By Deborah Payne
Energy and health coordinator for the Berea-based Kentucky Environmental Foundation
Take a look at a glass of water from a tap in an eastern Kentucky mining community and you might wonder if it’s safe to drink. Sometimes it comes out with an orange hue, but even when it’s clear, residents don’t always trust it.
Many of them know that scientific research has shown the closer you live to a mine, the higher one’s risk of cancer.
The strange thing is that Kentucky public officials don’t seem to be concerned about this at all. In fact, they sued the Environmental Protection Agency – the federal regulatory body put in place to protect the nation’s public health – when it recommended that mining permits include a measurement of conductivity, a method to measure water contamination and ensure that our watersheds are healthy.
The EPA is conducting public hearings this week – today in Frankfort and Thursday in Pikeville – to hear concerns about the denial of 36 surface mining permits in eastern Kentucky that did not include these conductivity standards.
Under the Clean Water Act, the EPA holds the authority to ensure that states are taking appropriate steps to protect our streams and rivers. While some have argued that we should be more concerned about jobs than aquatic life, the reality is that water quality serves as an indicator of human health – the poorer the water quality, the poorer the health of a community.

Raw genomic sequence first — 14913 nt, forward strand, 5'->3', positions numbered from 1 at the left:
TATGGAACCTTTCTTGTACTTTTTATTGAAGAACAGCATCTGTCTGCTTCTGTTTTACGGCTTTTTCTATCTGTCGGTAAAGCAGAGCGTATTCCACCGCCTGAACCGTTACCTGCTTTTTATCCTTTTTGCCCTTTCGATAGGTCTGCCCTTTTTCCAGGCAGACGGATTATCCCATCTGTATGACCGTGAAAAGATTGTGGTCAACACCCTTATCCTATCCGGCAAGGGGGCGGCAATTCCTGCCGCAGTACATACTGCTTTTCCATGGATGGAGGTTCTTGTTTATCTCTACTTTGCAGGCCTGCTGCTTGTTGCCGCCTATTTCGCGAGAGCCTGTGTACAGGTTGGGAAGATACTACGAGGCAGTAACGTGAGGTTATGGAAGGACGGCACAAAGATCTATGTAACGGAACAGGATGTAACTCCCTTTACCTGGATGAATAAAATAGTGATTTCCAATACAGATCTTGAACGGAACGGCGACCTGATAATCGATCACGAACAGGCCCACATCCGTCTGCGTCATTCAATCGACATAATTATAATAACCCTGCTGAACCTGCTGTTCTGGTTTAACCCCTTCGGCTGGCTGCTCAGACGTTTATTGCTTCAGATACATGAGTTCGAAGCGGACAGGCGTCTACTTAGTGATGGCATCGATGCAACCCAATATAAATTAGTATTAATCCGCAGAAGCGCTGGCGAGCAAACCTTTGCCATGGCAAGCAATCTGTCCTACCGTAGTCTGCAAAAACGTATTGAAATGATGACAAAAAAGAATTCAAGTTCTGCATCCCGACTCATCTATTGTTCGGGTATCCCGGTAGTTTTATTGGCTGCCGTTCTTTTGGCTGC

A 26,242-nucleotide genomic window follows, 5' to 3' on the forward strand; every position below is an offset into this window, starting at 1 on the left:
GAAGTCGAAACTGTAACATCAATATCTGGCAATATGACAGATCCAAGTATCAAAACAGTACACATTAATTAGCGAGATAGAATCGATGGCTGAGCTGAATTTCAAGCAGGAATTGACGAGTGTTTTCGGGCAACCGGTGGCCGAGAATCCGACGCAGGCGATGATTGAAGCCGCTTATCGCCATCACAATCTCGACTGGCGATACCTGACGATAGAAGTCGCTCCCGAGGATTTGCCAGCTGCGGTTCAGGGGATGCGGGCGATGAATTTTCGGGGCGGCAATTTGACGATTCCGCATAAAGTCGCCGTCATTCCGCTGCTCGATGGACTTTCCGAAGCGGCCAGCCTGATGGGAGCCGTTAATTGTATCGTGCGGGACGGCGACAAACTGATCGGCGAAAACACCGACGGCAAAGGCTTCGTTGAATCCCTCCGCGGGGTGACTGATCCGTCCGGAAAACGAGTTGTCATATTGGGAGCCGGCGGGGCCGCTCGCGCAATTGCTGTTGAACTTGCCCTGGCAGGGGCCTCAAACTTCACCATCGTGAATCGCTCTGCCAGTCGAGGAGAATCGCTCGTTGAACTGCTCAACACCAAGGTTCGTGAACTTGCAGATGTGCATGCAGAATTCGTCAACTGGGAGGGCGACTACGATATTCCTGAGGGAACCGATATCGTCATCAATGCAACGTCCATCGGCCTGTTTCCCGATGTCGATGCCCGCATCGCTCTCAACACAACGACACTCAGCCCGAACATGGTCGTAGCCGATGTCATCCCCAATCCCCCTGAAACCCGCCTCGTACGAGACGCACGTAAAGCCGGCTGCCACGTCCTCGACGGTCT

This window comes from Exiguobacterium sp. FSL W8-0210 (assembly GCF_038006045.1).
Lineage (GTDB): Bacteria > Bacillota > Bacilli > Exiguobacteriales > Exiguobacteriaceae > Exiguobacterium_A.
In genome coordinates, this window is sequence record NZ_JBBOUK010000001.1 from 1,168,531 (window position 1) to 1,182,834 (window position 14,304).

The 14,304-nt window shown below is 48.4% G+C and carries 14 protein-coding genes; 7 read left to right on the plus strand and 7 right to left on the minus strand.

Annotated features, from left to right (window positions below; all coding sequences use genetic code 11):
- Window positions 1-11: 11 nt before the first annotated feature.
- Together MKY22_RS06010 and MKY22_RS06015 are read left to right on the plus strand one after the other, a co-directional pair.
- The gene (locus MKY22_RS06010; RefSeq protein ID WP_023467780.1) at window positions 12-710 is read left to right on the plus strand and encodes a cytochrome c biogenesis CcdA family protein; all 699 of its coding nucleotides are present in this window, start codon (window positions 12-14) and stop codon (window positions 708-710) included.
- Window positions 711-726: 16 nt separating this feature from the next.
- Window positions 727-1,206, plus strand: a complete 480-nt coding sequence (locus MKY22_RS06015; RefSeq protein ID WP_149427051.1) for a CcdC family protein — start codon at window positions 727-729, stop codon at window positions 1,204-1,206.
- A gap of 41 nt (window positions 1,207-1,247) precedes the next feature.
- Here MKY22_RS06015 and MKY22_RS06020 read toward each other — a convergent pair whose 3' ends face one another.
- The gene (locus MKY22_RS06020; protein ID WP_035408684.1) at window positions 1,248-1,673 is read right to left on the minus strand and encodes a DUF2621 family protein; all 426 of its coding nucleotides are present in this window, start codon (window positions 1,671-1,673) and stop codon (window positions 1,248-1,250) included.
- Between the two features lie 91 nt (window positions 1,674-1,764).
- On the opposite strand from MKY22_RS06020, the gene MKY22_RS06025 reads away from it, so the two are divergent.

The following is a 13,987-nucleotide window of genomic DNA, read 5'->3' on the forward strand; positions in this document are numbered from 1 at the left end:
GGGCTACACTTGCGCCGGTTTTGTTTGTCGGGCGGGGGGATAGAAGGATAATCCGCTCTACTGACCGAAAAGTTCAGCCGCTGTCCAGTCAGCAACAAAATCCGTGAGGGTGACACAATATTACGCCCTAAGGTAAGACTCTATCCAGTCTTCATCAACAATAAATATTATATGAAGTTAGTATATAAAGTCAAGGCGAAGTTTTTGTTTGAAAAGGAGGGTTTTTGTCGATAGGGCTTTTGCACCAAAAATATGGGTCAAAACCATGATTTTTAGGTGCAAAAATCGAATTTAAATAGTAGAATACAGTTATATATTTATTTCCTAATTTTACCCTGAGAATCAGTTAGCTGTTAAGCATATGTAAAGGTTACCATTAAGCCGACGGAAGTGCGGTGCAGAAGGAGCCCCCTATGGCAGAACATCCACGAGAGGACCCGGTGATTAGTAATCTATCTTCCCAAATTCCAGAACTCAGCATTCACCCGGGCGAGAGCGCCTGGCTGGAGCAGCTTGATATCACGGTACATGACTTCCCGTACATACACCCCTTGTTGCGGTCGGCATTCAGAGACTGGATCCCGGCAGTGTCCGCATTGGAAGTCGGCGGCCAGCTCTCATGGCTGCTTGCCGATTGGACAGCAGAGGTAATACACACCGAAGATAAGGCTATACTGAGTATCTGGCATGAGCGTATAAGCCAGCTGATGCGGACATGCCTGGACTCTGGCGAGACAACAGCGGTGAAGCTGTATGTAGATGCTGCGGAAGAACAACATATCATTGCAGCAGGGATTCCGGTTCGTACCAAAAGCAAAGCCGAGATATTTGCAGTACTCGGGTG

The results of these hearings will likely have a significant impact on future permits for coal mining operations. Not only will these hearings affect the 36 permits currently being considered, but they will also set the stage for how the next general permit in Kentucky will be written in 2014 – a big issue for the state and the coal industry, not to mention for the water quality and public health of Appalachia.
The conversation around coal mining in Kentucky is sensitive. Individuals are concerned about access to jobs in areas where unemployment rates reach more than fifteen percent. But the reality is that surface mining does not bring with it a boom in jobs. Instead, it reduces employment rates in Appalachia, while also forcing mountain communities to bear other economic burdens. In a region fighting some of the highest poverty rates in the country, exorbitant health-care costs for the treatment of increased cancers and birth defects is simply unfair.
The citizens of Kentucky are the state’s most valuable resource. It’s time for our legislators to start acknowledging the true costs of coal and look for ways to mitigate them – not deny them. Allowing the EPA to do its job by preventing the pollution that contaminates our watersheds – and ultimately damages our personal health and welfare – is a good first step.
Deborah Payne is the energy and health coordinator for the Berea-based Kentucky Environmental Foundation.